Science Series Space

The Importance of the Moon

Earth's natural satellite - the moonThe Moon is something many of us take for granted. It doesn’t really do that much, it just sits up their in space.

When someone talks about the Moon what springs to mind? Werewolves? Cheese? Wallace and Gromit?

Maybe you think of Apollo 11 in 1969 and Neil Armstrong and Buzz Aldrin setting foot on the Moon.

I watched a very interesting BBC documentary recently called Do We Really Need the Moon? It explored how important the Moon has been to the development of life on Earth, and how important it may become in the future of space travel.

The Moon is likely to have been critical to the creation of life on Earth. It is believed that the Moon was formed when another planet crashed into Earth. At this point, the Earth was an uninhabitable, unstable lava wasteland. The collision created millions of pieces of molten rock which were sent into orbit. The biggest of these chunks of liquid rock grouped together (thanks to our old friend gravity) to form a new structure. Eventually all the pieces either became a part of the Moon, joined onto the Earth, or were flung off into space.

This massive collision reset Earth’s chemistry. Over the next 7 million years, it is thought that the Earth cooled, and water vapour condensed to form oceans. Oceans which the Moon controlled. The water nearest the Moon is affected by its gravitational pull more. This means that water recedes in other areas, amassing in the part of the ocean that is closest to the Moon. This is what creates the tides we know today, the same tides that are thought to have helped to create life – around 4 billion years ago.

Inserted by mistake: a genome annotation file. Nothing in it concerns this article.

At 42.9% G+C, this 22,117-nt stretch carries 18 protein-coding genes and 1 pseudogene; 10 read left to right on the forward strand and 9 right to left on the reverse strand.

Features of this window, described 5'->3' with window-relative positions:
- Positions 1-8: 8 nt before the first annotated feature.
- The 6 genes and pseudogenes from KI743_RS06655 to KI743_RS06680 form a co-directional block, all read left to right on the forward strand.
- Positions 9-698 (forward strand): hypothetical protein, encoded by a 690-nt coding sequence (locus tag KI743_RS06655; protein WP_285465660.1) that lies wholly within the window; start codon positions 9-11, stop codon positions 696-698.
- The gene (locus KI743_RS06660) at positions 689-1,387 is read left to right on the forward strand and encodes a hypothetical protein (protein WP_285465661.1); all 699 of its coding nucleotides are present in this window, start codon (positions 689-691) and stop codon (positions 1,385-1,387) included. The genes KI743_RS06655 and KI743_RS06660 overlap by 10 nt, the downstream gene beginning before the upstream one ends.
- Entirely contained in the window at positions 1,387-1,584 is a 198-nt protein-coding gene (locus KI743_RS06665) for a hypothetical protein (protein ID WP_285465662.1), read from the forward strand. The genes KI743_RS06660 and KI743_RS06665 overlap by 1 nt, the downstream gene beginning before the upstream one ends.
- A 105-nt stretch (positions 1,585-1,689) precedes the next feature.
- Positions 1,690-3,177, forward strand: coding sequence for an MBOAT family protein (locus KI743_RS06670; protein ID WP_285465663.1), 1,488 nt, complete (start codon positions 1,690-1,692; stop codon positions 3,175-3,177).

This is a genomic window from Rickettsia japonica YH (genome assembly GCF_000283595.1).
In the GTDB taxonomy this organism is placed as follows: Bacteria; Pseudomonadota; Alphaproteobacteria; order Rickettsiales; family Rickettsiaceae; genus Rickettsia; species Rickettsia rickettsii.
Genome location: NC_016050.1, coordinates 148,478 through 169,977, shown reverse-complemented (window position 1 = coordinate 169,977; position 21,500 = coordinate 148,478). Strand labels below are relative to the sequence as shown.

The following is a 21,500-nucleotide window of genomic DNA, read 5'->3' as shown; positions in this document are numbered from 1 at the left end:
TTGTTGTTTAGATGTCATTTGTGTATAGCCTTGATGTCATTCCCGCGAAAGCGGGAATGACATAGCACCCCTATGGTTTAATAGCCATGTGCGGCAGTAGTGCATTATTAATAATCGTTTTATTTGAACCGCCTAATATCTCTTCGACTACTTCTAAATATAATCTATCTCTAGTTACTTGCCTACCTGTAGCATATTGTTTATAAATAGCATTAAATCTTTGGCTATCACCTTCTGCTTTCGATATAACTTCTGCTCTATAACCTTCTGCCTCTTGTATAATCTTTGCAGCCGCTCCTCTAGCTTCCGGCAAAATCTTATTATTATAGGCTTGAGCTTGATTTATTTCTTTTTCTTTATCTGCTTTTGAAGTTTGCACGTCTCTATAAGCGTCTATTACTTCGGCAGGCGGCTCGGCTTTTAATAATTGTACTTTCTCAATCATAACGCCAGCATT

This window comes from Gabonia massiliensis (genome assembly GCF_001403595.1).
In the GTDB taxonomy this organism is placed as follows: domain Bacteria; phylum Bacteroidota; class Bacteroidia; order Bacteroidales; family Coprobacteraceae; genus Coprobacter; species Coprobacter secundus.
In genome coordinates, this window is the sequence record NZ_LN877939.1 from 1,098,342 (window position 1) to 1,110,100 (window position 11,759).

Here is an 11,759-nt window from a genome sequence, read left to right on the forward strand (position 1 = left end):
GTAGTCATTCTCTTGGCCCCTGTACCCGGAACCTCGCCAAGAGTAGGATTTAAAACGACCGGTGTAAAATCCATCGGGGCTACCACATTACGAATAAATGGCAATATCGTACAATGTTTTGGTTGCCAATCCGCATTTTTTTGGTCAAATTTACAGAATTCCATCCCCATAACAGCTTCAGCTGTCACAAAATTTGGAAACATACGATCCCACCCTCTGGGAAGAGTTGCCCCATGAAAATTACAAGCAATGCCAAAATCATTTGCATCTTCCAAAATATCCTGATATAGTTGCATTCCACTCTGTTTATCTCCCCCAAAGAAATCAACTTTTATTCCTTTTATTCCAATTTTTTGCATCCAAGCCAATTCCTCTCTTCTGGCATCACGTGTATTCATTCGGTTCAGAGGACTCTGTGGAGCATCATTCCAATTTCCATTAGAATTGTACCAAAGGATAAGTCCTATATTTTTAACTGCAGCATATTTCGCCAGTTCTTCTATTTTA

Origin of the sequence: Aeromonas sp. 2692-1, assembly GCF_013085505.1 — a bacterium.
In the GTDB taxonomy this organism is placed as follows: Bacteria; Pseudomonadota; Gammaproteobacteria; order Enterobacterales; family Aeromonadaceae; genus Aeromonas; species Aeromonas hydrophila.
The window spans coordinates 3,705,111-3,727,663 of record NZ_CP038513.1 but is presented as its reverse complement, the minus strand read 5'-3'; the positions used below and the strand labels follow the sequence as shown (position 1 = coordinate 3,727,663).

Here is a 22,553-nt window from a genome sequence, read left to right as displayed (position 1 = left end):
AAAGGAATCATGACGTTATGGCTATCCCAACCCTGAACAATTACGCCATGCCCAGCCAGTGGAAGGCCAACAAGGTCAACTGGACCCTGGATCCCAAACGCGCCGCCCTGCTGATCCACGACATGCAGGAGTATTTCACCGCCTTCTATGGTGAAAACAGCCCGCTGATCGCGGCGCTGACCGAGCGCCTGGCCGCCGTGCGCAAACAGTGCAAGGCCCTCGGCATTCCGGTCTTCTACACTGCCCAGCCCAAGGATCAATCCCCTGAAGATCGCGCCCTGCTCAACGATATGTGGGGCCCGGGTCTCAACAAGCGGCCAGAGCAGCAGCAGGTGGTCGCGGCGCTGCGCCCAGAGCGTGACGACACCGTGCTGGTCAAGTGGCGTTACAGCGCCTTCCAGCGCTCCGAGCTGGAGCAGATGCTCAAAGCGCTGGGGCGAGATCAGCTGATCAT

Moon's gravity pulling the Earth
A picture from the BBC documentary Do We Really Need the Moon? showing how the Moon’s gravity pulls the oceans of the world towards it – creating tides.

So the Moon helped to create life, but that’s not all, it also helps to maintain it. The distance the Moon is away from the Earth, means that the tides are not too extreme. If the Moon were 20 times close than it is today then the Moon’s gravity would be 400 times stronger than it is today. This would create a huge tidal surge that would completely submerge all major cities around the world. At night, London would be underwater, and then a few hours later the waters would recede and flood New York. Evolution would not be able to adapt to changes that happened this quickly, and life on Earth would not exist.

The Moon also protects us in another way. Here is an image of the nearside of the Moon – the side we always see.

The nearside of the MoonNow here is an image of the farside, also known as the dark side of the Moon.

The farside of the MoonNotice a difference?

The farside is covered in a mass of craters, whilst the nearside is largely unscathed. Every crater on the farside of the Moon is a potential impact that the Moon has prevented for the Earth. Imagine that all meteoroids in space are chunks of iron, and the Moon is a giant magnet. The Moon pulls a lot of this space debris towards it.

Inevitably some meteoroids will collide with Earth, however the Moon does a pretty good job of shielding our planet from a lot of dangerous impacts.

We are pretty lucky really, if the Moon were much closer, or bigger, we wouldn’t be able to survive. Likewise, if it didn’t exist, we wouldn’t be here in the first place.